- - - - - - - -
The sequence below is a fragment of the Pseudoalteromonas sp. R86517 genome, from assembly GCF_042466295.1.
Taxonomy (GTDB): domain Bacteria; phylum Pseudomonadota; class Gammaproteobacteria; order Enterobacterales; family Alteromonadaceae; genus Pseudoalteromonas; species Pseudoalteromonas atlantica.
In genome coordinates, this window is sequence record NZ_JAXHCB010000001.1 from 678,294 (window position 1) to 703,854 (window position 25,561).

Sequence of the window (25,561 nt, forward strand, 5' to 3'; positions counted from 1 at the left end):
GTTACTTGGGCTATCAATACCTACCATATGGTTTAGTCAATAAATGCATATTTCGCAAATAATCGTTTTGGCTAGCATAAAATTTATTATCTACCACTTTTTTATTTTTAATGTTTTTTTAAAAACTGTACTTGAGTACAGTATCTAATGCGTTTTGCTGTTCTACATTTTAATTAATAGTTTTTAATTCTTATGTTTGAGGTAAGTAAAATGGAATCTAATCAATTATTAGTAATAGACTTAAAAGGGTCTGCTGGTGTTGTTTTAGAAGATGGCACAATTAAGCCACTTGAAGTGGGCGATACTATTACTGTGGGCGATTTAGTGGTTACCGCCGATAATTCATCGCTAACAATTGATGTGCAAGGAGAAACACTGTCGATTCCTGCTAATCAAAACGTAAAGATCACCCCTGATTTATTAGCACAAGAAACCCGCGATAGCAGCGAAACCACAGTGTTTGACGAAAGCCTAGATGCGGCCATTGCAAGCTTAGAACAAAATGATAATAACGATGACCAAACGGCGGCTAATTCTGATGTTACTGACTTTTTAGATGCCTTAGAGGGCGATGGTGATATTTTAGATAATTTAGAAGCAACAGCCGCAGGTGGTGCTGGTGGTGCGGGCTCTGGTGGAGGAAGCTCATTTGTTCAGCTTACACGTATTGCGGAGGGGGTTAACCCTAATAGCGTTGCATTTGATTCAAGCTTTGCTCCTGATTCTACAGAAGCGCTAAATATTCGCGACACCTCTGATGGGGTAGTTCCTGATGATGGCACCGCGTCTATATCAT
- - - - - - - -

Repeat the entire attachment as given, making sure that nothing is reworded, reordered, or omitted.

The sequence below is a fragment of the Pseudoalteromonas sp. R86517 genome, from assembly GCF_042466295.1.
Taxonomy (GTDB): domain Bacteria; phylum Pseudomonadota; class Gammaproteobacteria; order Enterobacterales; family Alteromonadaceae; genus Pseudoalteromonas; species Pseudoalteromonas atlantica.
In genome coordinates, this window is sequence record NZ_JAXHCB010000001.1 from 678,294 (window position 1) to 703,854 (window position 25,561).

Sequence of the window (25,561 nt, forward strand, 5' to 3'; positions counted from 1 at the left end):
GTTACTTGGGCTATCAATACCTACCATATGGTTTAGTCAATAAATGCATATTTCGCAAATAATCGTTTTGGCTAGCATAAAATTTATTATCTACCACTTTTTTATTTTTAATGTTTTTTTAAAAACTGTACTTGAGTACAGTATCTAATGCGTTTTGCTGTTCTACATTTTAATTAATAGTTTTTAATTCTTATGTTTGAGGTAAGTAAAATGGAATCTAATCAATTATTAGTAATAGACTTAAAAGGGTCTGCTGGTGTTGTTTTAGAAGATGGCACAATTAAGCCACTTGAAGTGGGCGATACTATTACTGTGGGCGATTTAGTGGTTACCGCCGATAATTCATCGCTAACAATTGATGTGCAAGGAGAAACACTGTCGATTCCTGCTAATCAAAACGTAAAGATCACCCCTGATTTATTAGCACAAGAAACCCGCGATAGCAGCGAAACCACAGTGTTTGACGAAAGCCTAGATGCGGCCATTGCAAGCTTAGAACAAAATGATAATAACGATGACCAAACGGCGGCTAATTCTGATGTTACTGACTTTTTAGATGCCTTAGAGGGCGATGGTGATATTTTAGATAATTTAGAAGCAACAGCCGCAGGTGGTGCTGGTGGTGCGGGCTCTGGTGGAGGAAGCTCATTTGTTCAGCTTACACGTATTGCGGAGGGGGTTAACCCTAATAGCGTTGCATTTGATTCAAGCTTTGCTCCTGATTCTACAGAAGCGCTAAATATTCGCGACACCTCTGATGGGGTAGTTCCTGATGATGGCACCGCGTCTATATCAT